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Seoul CUD conference: urban climate change solutions

Date
21 May 2009
Seoul CUD conference: urban climate change solutions

By Molly Webb, Head of Smart Technologies, The Climate Group.

Seoul is welcoming 200 delegates from 24 countries to the Connected Urban Develoment conference hosted by Cisco this week. Companies like Cisco, Arup, Gail international, cities like Toronto, Lisbon, Amsterdam are all here showing off how they will be winners in the low carbon economy.

90% of Seoul's emissions come from buildings and transportation sectors, says Sangbum Kim, Assistant Mayor of Seoul. Their aim is to reduce GHG emissions by 25% by 2010 against 1990 levels. They are also aiming for 15% energy efficiency by 2010 and 10% renewables by 2030. Citizens of Seoul are concerned about transport for both health and environmental reasons, so bike paths and extensions of the public transport systems are planned. In transportation alone, Seoul officials expect to have 35% reduction in GHG emissions by 2020, faster than expected.

The main thing you notice when walking around Seoul is that you can't cross the street - you have to go underground (long steps!) and come up on the other side on main intersections (that, and the fact that your hotel room comes with a mobile phone). It is very car friendly. Will this change much due to the new policies? It will likely take a while, though it looks like they are installing 111 more crosswalks by 2011. Other policies might help a bit, ie. citizens are also given a reduction in auto taxes if they choose not to drive 1 day per week.

What's the theory behind all this? Carlo Ratti at MIT is the brains behind SENSable cities lab at MIT. We've come along way since 1993 when the first browser was launched, he reminds us. We are connected (virtual) and getting more urban (physical) than ever - broadband did not cause cities to die as Gilder predicted in 1995. Are we on the way to an 'internet of things' where the virtual and physical are more fully merged? MIT says yes, and demonstrates this by using mobile phone data to track how citizens are reacting to events like the world cup. But what we need is 'real time feedback' so citizens can see movements through the city and make decisions accordingly. Can a city behave like a 'real time' control system? Sounds like Foucault with a digital interface. But MIT calls it citizens who are 'actuating'.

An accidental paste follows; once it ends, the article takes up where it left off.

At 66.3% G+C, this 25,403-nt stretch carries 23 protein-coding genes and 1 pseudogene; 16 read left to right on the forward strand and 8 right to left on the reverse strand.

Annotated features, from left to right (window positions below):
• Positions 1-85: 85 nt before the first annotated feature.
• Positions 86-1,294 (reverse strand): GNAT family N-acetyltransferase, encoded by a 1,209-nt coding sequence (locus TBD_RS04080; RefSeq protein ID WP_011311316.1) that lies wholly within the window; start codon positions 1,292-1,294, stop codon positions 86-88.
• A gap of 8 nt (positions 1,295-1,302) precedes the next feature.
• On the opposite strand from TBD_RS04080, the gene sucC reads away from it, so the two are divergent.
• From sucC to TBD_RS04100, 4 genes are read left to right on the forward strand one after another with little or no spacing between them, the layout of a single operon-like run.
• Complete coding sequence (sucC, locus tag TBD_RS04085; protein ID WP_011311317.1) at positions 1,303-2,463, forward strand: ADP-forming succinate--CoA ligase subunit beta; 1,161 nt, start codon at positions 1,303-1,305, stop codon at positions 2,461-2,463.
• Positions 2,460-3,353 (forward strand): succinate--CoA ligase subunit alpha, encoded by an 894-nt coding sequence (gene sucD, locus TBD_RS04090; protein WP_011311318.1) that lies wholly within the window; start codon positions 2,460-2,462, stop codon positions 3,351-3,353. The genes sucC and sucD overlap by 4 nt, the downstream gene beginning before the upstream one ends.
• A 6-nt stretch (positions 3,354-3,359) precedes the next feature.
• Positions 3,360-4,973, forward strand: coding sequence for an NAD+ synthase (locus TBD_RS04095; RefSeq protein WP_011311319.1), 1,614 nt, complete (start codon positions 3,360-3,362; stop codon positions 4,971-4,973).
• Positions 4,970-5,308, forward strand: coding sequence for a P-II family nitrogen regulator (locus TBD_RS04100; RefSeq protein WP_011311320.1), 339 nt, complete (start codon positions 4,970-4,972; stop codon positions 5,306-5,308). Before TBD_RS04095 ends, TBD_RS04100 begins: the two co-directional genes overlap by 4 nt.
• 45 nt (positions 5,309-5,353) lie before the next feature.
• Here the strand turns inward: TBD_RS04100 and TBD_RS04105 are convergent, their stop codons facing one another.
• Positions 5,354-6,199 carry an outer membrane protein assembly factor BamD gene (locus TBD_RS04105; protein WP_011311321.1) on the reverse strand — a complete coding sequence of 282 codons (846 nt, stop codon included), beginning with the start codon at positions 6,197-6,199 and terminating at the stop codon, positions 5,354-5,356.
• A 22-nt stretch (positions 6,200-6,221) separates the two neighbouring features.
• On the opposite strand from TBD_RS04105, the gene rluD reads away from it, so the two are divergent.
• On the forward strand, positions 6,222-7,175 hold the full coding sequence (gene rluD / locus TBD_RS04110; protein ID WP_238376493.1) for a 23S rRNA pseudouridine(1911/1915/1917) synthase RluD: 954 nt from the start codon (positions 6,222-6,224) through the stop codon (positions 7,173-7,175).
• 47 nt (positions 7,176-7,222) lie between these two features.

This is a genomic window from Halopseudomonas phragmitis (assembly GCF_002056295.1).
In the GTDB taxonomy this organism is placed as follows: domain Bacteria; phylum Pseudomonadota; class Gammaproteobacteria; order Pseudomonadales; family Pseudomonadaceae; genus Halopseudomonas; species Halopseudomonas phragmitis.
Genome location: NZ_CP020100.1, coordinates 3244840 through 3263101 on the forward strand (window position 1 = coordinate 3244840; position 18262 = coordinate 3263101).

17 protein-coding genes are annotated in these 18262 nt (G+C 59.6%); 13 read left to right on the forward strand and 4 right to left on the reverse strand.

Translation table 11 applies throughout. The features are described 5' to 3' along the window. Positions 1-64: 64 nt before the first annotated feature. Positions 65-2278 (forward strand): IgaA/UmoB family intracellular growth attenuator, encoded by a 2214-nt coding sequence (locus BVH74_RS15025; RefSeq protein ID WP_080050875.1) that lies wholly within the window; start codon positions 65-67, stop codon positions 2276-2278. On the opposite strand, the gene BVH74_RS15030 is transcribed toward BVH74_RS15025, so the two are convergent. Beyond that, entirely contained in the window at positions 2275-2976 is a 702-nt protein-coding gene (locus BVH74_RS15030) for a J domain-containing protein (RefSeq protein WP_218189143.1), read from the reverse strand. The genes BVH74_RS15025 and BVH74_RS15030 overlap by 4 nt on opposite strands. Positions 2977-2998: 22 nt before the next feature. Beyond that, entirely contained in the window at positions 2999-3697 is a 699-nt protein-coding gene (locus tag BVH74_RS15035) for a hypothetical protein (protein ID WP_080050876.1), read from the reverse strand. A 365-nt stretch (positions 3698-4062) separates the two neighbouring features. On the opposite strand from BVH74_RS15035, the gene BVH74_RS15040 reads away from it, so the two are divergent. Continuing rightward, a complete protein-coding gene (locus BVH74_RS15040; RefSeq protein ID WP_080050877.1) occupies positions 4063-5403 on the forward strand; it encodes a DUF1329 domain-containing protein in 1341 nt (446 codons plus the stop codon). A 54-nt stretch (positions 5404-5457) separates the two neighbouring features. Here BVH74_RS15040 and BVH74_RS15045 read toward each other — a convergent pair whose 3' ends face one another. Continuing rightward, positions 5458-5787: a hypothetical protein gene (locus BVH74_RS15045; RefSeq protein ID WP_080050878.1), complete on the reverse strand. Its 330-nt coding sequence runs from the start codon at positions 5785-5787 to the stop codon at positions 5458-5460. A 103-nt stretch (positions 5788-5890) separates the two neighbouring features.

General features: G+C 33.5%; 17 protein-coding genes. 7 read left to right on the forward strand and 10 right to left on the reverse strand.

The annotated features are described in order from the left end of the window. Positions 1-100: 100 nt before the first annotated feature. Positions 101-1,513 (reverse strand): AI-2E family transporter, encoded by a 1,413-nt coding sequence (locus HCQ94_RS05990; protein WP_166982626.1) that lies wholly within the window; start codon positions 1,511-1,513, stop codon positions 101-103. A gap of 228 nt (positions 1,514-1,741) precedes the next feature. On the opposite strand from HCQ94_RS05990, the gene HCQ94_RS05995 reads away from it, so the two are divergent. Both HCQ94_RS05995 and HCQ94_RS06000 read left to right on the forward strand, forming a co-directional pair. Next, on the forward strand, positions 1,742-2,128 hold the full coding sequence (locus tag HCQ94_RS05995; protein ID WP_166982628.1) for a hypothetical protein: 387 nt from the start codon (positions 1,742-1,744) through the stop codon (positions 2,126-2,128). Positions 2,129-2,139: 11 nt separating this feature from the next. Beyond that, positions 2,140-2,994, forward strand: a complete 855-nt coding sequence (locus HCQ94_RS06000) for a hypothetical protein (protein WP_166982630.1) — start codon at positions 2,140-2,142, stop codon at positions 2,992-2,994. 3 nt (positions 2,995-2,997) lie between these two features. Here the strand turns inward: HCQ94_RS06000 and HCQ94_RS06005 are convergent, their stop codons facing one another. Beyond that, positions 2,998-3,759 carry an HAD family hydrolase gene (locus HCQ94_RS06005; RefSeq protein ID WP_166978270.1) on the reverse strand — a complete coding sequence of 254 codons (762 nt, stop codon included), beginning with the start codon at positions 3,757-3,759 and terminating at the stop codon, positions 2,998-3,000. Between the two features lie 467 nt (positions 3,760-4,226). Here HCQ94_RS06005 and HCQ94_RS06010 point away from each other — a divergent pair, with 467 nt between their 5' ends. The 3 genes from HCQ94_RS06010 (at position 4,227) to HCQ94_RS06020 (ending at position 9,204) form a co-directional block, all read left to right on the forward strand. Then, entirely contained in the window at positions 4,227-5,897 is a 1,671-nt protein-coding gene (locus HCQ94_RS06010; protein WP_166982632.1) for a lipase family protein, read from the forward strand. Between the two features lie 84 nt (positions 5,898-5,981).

MIT are piloting real-time well designed bus stops that give you exact times for bus arrivals (not rocket science but they make it look beautiful). In Copenhagen in December (for COP 15), they will be showing bicycle traffic and how technology can increase bicycle traffic even more. Sensors on bikes show how much you're exposed to pollution, and show your position through facebook so you can calculate your personal footprint and track your 'green miles' throughout the year. Carlo claims Obama and others will be riding the bicycles during the summit! Hope they wear their helmuts.

This afternoon we'll visit Seoul's transportation unit, TOPIS, to see transport data in action...

San Francisco Environment Department Director Jared Blumenfeld launched the urban ecomap today. The main aim is to allow citizens to reduce transport, energy and waste by zip code, comparing between zip codes and between cities (it is only in SF and Amsterdam at the moment). It allows you to 'shame people' into not using SUVs. And imagine if you could compare SF with New Delhi? We'd have a totally different view of our actions.